Crabtree, Boldin, and Stevie Johnson aren’t bad receivers by any stretch — they do a number of things very well. The problem is they all do the same things well, and none of them are forcing secondaries to back up. This is problematic for an offense. Defenders are able to overplay shorter routes, tightening the throwing windows underneath, forcing the quarterback into more difficult throws all around.
Vernon Davis was supposed to be the piece that made this group of receivers work, but he’s been so bad this season that, well, he’s getting his own article another time.
Most successful passing games feature a diverse group of targets for the quarterback to throw to; three or four players with differing skill sets, each presenting a different problem for the defense and allowing the unit to be greater than the sum of its parts. The 49ers have the exact opposite — a group of clones playing receiver that have brought down the performance of the entire passing game.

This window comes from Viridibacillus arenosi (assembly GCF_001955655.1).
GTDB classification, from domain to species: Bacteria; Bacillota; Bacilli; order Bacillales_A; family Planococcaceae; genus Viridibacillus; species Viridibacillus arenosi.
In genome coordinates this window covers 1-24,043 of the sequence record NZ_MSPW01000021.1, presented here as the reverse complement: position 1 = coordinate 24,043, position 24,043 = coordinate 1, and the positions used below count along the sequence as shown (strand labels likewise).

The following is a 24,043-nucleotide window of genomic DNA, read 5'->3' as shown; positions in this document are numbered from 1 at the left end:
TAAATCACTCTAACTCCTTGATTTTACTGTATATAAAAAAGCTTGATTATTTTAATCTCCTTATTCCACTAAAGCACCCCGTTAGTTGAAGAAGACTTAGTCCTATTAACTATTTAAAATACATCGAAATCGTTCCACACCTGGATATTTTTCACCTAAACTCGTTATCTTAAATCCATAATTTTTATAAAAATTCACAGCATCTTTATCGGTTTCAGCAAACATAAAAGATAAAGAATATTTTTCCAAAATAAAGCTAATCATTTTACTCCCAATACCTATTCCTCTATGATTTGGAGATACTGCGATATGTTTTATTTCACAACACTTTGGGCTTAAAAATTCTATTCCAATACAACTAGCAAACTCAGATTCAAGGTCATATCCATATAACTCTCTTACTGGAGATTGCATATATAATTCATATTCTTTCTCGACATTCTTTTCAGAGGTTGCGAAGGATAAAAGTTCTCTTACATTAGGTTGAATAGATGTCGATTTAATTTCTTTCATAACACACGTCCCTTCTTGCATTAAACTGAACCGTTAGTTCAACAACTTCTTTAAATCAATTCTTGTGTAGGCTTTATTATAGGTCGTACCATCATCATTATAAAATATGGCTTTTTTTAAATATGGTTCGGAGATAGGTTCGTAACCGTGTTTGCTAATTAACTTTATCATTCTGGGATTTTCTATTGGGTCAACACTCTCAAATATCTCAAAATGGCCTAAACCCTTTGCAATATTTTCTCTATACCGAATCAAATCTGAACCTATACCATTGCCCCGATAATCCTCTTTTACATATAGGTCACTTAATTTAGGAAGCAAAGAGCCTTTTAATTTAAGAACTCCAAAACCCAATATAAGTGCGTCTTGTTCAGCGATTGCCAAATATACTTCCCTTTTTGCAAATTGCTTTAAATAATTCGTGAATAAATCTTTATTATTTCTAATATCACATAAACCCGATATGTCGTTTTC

Poor throws, poor decisions. Compounding matters have been the struggles of Kaepernick that are independent (as much as a quarterback can be) of what’s happening around him. Accuracy, and to a greater extent decision making, are aspects of a quarterback’s play that can get very subjective, very quickly. That considered, there are a number of plays where Kaepernick forced a pass down the field, often passing up an open receiver underneath that would’ve been enough to keep the chains moving.
Take this play from the Eagles game back in Week 4:
Kaepernick forces the ball to Vernon Davis down the middle of the field, despite Davis being surrounded by four Eagles’ defenders. The throw itself is actually pretty impressive — the ball is placed in about the only spot it can be for Davis to have a chance on this play. But why make the throw that’s a nine or 10 on the difficulty scale when you have a two (Bruce Ellington wide open at the sticks) or even a five (Stevie Johnson on the outside post route) available to you?
Here’s another example from the second Rams game in Week 9:
On a four verticals play from the fringe of the red zone, Kaepernick chooses to throw towards Crabtree down the right sideline — a throw that would require perfect ball placement in the small space between the cornerback and safety to even have a chance — and passes up an easy six points to Davis over the middle.
Then there are the times where Kaepernick finds the right receiver, but just misses on the throw:
Stevie Johnson makes a nice move at the top of his post route to turn around the cornerback and the safety is occupied with Crabtree’s route to the opposite side of the field, leaving an entire field’s worth of green grass for Kaepernick to throw into.